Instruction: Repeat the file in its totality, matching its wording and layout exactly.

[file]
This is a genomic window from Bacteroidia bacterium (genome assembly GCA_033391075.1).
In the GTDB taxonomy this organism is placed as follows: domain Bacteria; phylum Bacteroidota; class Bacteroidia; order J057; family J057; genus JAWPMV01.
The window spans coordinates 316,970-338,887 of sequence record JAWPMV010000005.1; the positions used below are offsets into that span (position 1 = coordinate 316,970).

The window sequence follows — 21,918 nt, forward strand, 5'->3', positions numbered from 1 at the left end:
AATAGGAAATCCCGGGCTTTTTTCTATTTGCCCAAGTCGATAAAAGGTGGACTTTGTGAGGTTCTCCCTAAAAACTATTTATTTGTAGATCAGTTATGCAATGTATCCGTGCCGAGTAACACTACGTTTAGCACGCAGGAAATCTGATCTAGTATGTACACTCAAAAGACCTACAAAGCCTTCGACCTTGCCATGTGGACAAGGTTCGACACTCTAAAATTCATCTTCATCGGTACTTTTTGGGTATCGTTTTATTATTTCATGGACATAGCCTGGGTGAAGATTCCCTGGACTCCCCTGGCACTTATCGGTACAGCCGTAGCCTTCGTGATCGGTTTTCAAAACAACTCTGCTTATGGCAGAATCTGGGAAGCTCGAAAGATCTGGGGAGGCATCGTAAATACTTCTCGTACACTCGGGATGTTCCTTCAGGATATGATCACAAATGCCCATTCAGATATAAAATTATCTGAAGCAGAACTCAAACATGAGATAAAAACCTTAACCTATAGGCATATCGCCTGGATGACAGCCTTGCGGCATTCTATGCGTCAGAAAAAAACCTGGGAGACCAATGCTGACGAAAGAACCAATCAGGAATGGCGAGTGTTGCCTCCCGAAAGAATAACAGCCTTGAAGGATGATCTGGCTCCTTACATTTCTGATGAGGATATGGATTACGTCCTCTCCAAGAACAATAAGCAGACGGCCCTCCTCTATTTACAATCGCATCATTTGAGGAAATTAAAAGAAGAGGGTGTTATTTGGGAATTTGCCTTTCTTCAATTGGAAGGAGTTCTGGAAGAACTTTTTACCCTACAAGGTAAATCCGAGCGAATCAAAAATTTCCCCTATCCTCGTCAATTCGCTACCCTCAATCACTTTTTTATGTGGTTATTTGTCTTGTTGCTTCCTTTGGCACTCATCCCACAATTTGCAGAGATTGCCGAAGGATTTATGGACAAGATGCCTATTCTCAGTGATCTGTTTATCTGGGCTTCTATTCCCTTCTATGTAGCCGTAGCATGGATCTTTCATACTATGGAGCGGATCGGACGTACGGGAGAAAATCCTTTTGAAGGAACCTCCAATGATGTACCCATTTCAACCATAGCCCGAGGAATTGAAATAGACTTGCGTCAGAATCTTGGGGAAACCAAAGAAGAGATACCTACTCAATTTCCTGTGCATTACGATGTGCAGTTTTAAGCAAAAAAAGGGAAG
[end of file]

This is a genomic window from Bacteroidia bacterium (genome assembly GCA_033391075.1).
In the GTDB taxonomy this organism is placed as follows: domain Bacteria; phylum Bacteroidota; class Bacteroidia; order J057; family J057; genus JAWPMV01.
The window spans coordinates 316,970-338,887 of sequence record JAWPMV010000005.1; the positions used below are offsets into that span (position 1 = coordinate 316,970).

The window sequence follows — 21,918 nt, forward strand, 5'->3', positions numbered from 1 at the left end:
AATAGGAAATCCCGGGCTTTTTTCTATTTGCCCAAGTCGATAAAAGGTGGACTTTGTGAGGTTCTCCCTAAAAACTATTTATTTGTAGATCAGTTATGCAATGTATCCGTGCCGAGTAACACTACGTTTAGCACGCAGGAAATCTGATCTAGTATGTACACTCAAAAGACCTACAAAGCCTTCGACCTTGCCATGTGGACAAGGTTCGACACTCTAAAATTCATCTTCATCGGTACTTTTTGGGTATCGTTTTATTATTTCATGGACATAGCCTGGGTGAAGATTCCCTGGACTCCCCTGGCACTTATCGGTACAGCCGTAGCCTTCGTGATCGGTTTTCAAAACAACTCTGCTTATGGCAGAATCTGGGAAGCTCGAAAGATCTGGGGAGGCATCGTAAATACTTCTCGTACACTCGGGATGTTCCTTCAGGATATGATCACAAATGCCCATTCAGATATAAAATTATCTGAAGCAGAACTCAAACATGAGATAAAAACCTTAACCTATAGGCATATCGCCTGGATGACAGCCTTGCGGCATTCTATGCGTCAGAAAAAAACCTGGGAGACCAATGCTGACGAAAGAACCAATCAGGAATGGCGAGTGTTGCCTCCCGAAAGAATAACAGCCTTGAAGGATGATCTGGCTCCTTACATTTCTGATGAGGATATGGATTACGTCCTCTCCAAGAACAATAAGCAGACGGCCCTCCTCTATTTACAATCGCATCATTTGAGGAAATTAAAAGAAGAGGGTGTTATTTGGGAATTTGCCTTTCTTCAATTGGAAGGAGTTCTGGAAGAACTTTTTACCCTACAAGGTAAATCCGAGCGAATCAAAAATTTCCCCTATCCTCGTCAATTCGCTACCCTCAATCACTTTTTTATGTGGTTATTTGTCTTGTTGCTTCCTTTGGCACTCATCCCACAATTTGCAGAGATTGCCGAAGGATTTATGGACAAGATGCCTATTCTCAGTGATCTGTTTATCTGGGCTTCTATTCCCTTCTATGTAGCCGTAGCATGGATCTTTCATACTATGGAGCGGATCGGACGTACGGGAGAAAATCCTTTTGAAGGAACCTCCAATGATGTACCCATTTCAACCATAGCCCGAGGAATTGAAATAGACTTGCGTCAGAATCTTGGGGAAACCAAAGAAGAGATACCTACTCAATTTCCTGTGCATTACGATGTGCAGTTTTAAGCAAAAAAAGGGAAG